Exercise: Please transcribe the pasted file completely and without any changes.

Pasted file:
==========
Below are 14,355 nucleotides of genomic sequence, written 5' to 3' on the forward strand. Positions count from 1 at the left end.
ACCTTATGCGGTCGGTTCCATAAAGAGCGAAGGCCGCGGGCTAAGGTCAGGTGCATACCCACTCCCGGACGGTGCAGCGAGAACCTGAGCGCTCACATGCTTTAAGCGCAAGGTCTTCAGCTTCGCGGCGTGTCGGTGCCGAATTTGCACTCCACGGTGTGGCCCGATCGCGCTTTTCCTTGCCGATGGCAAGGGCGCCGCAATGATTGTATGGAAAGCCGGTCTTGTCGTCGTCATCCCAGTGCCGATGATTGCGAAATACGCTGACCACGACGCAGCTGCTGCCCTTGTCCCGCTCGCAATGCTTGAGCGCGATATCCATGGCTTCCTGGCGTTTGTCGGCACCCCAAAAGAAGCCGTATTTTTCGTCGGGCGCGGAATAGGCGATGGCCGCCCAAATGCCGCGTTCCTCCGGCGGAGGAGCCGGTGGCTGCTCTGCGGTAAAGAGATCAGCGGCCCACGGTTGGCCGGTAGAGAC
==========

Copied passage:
Below are 14,355 nucleotides of genomic sequence, written 5' to 3' on the forward strand. Positions count from 1 at the left end.
ACCTTATGCGGTCGGTTCCATAAAGAGCGAAGGCCGCGGGCTAAGGTCAGGTGCATACCCACTCCCGGACGGTGCAGCGAGAACCTGAGCGCTCACATGCTTTAAGCGCAAGGTCTTCAGCTTCGCGGCGTGTCGGTGCCGAATTTGCACTCCACGGTGTGGCCCGATCGCGCTTTTCCTTGCCGATGGCAAGGGCGCCGCAATGATTGTATGGAAAGCCGGTCTTGTCGTCGTCATCCCAGTGCCGATGATTGCGAAATACGCTGACCACGACGCAGCTGCTGCCCTTGTCCCGCTCGCAATGCTTGAGCGCGATATCCATGGCTTCCTGGCGTTTGTCGGCACCCCAAAAGAAGCCGTATTTTTCGTCGGGCGCGGAATAGGCGATGGCCGCCCAAATGCCGCGTTCCTCCGGCGGAGGAGCCGGTGGCTGCTCTGCGGTAAAGAGATCAGCGGCCCACGGTTGGCCGGTAGAGAC